Honoring Hugo as a legend in winemaking, in 1983, a wine labeled “St. Hugo” was released. The “Saint” was inspired by European tradition of naming vineyards after saints in order to bestow good fortune upon them.

The first St Hugo Coonawarra Cabernet Sauvignon was made with grapes harvested in 1980 and hailed for its power and elegance, much like the great man himself. St Hugo sets the benchmark for excellence in Australian Cabernet Sauvignon.

Silver Trident wines: A blend of symphony and the sea, Old World & New World

Throughout the Napa Valley, wine novices and oenophiles associate cabernet sauvignon and chardonnay as world-class wines to explore within the 400-plus wineries in the region. But in the heart of the Napa Valley, Yountville, the small town with a population in the mid-2,000, is all about luxury boutique wineries. Silver Trident is no exception.

Open shy of three years, the Silver Trident name is a nod to Neptune, and associated with the owner’s ancillary businesses in luxury Virtuoso and Oceania Cruise line.

Private tasting roomBecause Yountville has an ordinance in place that requires wineries to offer a percentage of retail, Silver Trident is adorned with the interior design of Ralph Lauren. With its muted neutral shades of upholstery and tartan wallpaper, seemingly endless crystal accessories and framed photographs of artfully colored sea turtles and retro-glamour photographs, a tasting at Silver Trident feels like a visit to someone’s home, except that each item is priced for potential purchase, including the tasting plates. The intent of tasting in someone’s living room is to eliminate any intimidation.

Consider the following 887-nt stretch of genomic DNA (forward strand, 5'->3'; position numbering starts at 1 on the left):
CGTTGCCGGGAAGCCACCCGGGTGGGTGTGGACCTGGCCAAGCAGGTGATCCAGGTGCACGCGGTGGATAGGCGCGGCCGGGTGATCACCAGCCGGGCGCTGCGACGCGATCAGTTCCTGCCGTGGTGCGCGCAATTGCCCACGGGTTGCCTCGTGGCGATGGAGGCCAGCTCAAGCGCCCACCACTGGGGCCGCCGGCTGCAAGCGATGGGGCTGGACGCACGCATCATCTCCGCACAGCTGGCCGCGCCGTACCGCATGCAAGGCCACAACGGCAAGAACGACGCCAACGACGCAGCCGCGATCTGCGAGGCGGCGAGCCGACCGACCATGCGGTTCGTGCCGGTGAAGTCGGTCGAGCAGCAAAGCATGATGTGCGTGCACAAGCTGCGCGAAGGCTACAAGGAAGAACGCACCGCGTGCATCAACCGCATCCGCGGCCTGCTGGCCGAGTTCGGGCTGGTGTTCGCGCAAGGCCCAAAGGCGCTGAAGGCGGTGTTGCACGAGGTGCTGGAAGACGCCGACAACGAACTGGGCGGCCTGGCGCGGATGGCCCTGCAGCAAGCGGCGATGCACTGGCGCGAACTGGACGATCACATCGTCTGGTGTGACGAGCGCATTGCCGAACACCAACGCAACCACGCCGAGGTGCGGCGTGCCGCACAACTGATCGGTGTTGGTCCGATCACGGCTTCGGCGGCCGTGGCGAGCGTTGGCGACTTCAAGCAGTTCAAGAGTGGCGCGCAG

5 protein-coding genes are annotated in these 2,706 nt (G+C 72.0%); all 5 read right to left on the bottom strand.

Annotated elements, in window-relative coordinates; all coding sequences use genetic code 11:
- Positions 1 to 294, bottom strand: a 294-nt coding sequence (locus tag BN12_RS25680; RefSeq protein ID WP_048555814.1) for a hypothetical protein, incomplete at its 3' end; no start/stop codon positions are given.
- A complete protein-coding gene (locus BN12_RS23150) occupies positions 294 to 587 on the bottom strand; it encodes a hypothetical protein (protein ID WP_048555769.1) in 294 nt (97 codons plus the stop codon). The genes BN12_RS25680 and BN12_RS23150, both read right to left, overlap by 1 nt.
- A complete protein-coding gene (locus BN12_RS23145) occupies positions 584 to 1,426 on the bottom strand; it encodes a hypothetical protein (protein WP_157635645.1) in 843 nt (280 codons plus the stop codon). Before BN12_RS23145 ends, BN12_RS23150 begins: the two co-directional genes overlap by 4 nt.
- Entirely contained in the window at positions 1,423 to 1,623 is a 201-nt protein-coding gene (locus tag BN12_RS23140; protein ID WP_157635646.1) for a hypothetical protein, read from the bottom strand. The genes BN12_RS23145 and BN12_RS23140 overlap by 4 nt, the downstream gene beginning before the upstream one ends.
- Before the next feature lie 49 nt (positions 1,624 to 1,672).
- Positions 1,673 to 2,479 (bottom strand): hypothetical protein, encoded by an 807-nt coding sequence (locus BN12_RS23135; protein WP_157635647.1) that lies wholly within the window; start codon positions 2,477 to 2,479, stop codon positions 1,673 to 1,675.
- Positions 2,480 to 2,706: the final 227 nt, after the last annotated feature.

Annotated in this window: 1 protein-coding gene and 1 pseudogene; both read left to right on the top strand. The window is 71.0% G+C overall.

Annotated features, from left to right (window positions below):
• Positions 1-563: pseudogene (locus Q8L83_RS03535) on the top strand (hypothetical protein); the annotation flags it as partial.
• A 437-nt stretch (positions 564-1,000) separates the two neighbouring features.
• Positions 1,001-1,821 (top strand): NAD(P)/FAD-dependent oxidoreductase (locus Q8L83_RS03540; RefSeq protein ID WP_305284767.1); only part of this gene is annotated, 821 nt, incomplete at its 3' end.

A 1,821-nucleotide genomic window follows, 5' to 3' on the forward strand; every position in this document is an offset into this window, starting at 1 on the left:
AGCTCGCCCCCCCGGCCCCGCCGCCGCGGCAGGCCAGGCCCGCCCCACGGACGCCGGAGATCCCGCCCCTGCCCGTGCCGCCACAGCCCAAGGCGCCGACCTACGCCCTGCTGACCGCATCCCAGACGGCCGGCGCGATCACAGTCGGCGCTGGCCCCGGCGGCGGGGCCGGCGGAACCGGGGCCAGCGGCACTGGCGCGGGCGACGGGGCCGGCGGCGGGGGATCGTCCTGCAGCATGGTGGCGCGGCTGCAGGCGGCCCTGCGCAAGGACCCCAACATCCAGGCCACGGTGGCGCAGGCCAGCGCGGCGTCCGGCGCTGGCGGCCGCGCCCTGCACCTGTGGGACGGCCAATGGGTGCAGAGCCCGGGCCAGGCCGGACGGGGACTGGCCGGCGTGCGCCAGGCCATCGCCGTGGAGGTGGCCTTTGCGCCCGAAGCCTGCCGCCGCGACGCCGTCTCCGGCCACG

To set the stage for this wine-tasting experience, please know that the winemaking style of Silver Trident is Old World, but with New World grapes.

Lori and Cheryl - CheersMy trio headed to the larger dining room to take our seats for a wine/food pairing experience that began with a tasting of pinot of rosé made in the Provence style. Ooh la la, it was perfection, and I was surprised I loved it even though it wasn’t made with Grenache. Next, a taste of spring: A sip of 2017 sauvignon blanc with the label Symphony No. 9 (named after the owner’s love of music), paired with a small spoonful of goat cheese and fresh yogurt, courtesy of Sarah Scott, the winery’s chef and caterer.